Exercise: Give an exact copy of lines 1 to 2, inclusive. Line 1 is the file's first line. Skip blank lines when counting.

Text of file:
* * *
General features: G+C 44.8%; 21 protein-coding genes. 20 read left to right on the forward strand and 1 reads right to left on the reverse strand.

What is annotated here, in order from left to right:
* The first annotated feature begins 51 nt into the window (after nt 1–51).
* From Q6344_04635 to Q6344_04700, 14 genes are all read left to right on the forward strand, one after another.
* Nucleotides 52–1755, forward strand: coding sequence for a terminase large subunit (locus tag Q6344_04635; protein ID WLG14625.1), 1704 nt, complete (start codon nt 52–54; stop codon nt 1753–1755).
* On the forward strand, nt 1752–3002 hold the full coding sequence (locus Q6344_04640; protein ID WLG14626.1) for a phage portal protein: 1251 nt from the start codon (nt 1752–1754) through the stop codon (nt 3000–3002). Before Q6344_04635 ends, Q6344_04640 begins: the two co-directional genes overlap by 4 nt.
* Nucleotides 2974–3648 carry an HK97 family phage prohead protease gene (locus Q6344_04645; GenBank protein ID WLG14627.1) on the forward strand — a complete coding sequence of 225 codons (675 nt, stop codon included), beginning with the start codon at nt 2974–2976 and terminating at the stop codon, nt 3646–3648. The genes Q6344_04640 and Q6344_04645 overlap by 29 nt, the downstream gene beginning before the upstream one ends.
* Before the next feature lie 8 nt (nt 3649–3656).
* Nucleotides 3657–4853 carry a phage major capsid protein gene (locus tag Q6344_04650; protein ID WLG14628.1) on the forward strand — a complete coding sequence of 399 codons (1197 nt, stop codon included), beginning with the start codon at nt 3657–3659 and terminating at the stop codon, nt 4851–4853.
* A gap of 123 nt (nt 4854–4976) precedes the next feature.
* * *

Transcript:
General features: G+C 44.8%; 21 protein-coding genes. 20 read left to right on the forward strand and 1 reads right to left on the reverse strand.

What is annotated here, in order from left to right: